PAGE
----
October 25, 2019

Journal of Applied Corporate Finance – Are Performance Shares Shareholder Friendly?

by Marc Hodak, Farient Advisors

Since the early 2000s, executive compensation has experienced a secular shift toward performance shares—equity awards whose vesting is based on performance as opposed to time or service. In the past, for example, an executive might have been granted mostly restricted stock units (RSUs) that would vest over a three-year period; they simply had to stick around to get all the shares. Today, an executive is more likely to be granted over half their awards in performance share units (PSUs) that vest at the end of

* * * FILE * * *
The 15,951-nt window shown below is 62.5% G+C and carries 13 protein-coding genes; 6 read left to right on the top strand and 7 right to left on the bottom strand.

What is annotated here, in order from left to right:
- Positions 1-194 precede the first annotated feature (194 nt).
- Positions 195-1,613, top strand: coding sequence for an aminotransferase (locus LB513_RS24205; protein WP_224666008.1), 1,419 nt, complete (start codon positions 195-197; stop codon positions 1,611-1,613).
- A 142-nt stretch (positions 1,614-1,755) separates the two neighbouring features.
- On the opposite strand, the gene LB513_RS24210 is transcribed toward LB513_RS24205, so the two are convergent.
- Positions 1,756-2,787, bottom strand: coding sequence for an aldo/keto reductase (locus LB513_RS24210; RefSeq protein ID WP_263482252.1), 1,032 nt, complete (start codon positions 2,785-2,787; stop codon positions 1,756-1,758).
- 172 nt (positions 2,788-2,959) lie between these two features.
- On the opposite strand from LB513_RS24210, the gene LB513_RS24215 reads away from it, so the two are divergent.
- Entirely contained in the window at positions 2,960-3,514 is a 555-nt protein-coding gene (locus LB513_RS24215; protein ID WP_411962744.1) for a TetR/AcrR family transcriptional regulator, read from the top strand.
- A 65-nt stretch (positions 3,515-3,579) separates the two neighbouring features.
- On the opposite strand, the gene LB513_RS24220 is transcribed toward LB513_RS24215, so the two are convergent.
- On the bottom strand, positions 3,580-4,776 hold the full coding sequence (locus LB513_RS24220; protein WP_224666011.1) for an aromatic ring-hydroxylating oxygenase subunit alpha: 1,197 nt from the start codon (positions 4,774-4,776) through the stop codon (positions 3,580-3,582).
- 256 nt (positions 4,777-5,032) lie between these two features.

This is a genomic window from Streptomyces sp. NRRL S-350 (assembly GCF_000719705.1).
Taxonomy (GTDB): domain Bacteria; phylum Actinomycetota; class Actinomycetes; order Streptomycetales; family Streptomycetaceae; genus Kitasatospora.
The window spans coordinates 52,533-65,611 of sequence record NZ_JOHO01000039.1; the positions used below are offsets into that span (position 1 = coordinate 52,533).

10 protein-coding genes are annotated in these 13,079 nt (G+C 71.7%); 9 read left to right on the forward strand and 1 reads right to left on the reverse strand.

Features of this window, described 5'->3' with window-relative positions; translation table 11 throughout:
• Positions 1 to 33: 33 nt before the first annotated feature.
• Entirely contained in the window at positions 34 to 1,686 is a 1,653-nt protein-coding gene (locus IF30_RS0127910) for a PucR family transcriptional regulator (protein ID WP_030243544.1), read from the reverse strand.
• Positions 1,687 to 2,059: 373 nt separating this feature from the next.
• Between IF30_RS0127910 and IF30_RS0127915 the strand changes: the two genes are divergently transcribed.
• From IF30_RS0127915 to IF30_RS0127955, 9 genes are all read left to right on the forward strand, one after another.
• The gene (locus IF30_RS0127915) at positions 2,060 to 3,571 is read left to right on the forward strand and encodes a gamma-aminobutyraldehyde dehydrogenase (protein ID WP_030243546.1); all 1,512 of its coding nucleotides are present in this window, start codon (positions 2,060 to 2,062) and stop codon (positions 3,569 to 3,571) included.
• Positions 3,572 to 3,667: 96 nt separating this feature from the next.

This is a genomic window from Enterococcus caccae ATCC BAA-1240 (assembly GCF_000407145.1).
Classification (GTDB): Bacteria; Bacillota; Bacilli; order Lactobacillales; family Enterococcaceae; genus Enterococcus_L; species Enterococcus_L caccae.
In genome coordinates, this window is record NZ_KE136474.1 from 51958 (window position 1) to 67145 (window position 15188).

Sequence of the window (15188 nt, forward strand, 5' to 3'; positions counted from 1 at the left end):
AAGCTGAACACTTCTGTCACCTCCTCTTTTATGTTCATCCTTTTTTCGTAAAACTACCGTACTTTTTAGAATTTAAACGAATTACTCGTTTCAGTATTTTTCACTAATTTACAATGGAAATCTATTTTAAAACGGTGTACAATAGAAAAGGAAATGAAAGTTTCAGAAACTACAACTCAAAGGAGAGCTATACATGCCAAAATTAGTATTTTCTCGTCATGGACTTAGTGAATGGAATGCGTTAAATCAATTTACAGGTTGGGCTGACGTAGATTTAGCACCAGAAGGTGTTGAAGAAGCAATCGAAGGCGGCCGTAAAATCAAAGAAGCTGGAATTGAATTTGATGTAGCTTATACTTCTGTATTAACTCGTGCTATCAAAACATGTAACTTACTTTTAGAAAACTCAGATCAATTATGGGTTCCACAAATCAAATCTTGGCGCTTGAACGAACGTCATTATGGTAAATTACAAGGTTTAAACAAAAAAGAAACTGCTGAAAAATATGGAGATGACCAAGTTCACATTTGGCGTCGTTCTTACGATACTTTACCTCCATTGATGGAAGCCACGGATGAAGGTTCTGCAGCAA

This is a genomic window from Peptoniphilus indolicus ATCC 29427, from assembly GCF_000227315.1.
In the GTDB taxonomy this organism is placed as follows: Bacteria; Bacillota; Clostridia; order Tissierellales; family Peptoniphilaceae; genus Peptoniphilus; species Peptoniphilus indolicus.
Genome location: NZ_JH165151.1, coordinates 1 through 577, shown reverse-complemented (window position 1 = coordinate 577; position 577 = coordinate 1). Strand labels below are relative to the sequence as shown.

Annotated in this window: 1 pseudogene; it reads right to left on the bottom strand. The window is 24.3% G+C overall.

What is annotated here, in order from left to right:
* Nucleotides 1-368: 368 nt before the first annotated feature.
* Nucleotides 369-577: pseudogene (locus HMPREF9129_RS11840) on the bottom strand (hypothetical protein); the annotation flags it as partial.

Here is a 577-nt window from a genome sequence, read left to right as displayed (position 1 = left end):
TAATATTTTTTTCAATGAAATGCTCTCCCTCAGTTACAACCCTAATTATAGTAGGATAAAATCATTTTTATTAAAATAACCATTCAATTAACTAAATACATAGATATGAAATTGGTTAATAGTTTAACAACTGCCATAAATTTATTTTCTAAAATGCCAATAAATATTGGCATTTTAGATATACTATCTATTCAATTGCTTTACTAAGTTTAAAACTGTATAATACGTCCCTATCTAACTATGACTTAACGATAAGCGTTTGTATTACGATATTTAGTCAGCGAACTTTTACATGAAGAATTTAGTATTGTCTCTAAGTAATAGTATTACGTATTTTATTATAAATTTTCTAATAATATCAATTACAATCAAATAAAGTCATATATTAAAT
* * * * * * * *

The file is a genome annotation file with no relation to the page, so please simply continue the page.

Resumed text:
three years; in such cases, the number of shares that actually vest can be more or less than the nominal grant, depending on how well the company performs during that period. Ten years ago, less than half of S&P 500 firms awarded PSUs. Today over 80% of them do, and PSUs have become an increasingly larger percentage of the long-term incentive (LTI) mix within those companies.

Read More in the Journal of Applied Corporate Finance

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